Editor's blog: Unrest at John Carroll University

Some students at John Carroll University sat in during halftime at a men's basketball game last week in protest of a recent administrative decision not to include protections for LGBT people in a nondiscrimination policy.

A screen grab from a video posted on YouTube of last week's protest during a men's basketball game at John Carroll University. Watch the video above.

As students at Kent State — a fairly liberal college campus — it’s hard to imagine blatant discrimination being allowed at a university merely 40 minutes north of here.

But that’s exactly what’s occurring, and has been occurring, at John Carroll University in University Heights. Students and faculty of the Jesuit university on the east side of Cleveland have recently begun protesting a change in JCU’s nondiscrimination policy. They want sexual orientation added to the nondiscrimination policy.

So far, the university’s president, Robert Niehoff, isn’t budging. He issued a statement saying the policy should not be altered because it would go against “traditional Catholic moral teaching,” according to a Plain Dealer report.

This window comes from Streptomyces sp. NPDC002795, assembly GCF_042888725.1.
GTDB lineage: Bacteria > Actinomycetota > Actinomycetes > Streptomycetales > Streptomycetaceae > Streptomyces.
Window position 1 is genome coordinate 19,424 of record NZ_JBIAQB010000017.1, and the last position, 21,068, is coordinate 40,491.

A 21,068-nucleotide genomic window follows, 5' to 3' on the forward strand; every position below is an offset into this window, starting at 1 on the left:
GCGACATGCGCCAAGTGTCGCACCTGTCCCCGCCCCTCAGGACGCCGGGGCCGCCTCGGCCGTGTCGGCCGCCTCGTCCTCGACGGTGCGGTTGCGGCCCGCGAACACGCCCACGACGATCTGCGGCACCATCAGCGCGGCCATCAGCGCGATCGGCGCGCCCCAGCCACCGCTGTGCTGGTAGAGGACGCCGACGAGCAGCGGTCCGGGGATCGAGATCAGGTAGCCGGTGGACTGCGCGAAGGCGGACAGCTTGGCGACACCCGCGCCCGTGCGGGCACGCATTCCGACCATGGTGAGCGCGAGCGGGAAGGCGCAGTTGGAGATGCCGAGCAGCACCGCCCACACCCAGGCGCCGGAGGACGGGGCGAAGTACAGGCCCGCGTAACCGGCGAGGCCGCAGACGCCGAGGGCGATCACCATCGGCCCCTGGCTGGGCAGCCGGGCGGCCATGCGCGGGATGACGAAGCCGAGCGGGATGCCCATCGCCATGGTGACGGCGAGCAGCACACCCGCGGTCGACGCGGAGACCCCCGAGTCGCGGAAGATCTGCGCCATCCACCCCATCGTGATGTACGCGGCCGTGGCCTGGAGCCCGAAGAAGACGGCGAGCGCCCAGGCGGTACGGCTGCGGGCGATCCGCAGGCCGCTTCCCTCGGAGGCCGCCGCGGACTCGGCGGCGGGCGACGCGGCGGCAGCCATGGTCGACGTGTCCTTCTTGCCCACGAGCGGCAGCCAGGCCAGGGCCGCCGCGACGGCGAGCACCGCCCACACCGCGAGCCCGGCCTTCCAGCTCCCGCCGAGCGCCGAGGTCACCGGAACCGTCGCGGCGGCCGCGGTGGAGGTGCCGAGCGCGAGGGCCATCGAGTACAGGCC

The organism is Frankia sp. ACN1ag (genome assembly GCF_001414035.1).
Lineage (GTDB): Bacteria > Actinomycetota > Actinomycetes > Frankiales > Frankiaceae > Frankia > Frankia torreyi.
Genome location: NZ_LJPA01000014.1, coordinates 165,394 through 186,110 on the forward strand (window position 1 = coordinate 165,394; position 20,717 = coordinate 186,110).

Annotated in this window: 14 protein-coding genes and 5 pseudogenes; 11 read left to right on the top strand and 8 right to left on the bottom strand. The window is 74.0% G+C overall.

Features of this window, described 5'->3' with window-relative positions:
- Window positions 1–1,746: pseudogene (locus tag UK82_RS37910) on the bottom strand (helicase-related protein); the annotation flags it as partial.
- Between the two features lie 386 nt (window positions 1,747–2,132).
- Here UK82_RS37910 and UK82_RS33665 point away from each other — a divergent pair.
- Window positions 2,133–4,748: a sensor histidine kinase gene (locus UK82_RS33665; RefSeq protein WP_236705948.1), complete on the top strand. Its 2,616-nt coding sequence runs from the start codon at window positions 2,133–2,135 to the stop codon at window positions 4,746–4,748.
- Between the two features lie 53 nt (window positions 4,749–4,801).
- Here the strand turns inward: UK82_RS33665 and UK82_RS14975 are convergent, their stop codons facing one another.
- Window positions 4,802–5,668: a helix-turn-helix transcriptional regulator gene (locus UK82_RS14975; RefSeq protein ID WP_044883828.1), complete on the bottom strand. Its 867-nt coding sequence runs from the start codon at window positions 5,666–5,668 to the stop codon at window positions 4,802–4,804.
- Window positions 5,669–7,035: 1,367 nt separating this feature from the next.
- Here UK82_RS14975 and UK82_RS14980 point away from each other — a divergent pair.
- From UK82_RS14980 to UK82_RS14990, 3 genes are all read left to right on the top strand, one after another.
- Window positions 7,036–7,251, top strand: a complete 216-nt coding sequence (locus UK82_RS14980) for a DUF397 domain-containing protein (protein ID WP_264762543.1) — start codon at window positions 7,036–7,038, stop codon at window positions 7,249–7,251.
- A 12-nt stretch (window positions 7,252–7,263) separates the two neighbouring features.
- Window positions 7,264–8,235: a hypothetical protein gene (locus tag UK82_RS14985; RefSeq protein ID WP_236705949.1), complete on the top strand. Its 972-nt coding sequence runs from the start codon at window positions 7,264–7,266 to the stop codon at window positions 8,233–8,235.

Granted, this situation isn’t entirely surprising. We’re talking about a religiously-affiliated, private college, after all. They can make their own rules without conforming to state standards for funding.

But university officials at John Carroll university are acting hypocritically by refusing to add LGBT people to the nondiscrimination policy. I’m a straight girl who also happens to be Catholic. I’ll admit I tend to be a fairly liberal Catholic — a cafeteria Catholic, so to speak — but I follow the basic doctrine of any religion: love and compassion. And I think the same can be said for many modern American Catholics who attend church regularly and help society, but

who may not agree with all the dictates coming from the Vatican in Italy. That’s why it’s ridiculous for John Carroll University to be denying LGBT students, staff and faculty the right to avoid discrimination (at least in the legal sense).

It’s impractical to think a nondiscrimination policy will solve all the world’s problems. It’s more about the message from the university: “We support you and will help you avoid discrimination to the best of our power.”

I’m not a religious scholar — or a religious zealot for that matter — but I think any discrimination is a sin. That seems like a fairly logical argument that would be difficult to disprove. I wonder how long it will take for the rest of society to catch up, though. Governments and religious organizations make everything more complex.

In the meantime, it will be interesting to see how this conflict at John Carroll University unfolds. The president has promised to meet with student groups to discuss the issue. Maybe our generation will be able to enlighten him.

— Jackie Valley, copy desk chief

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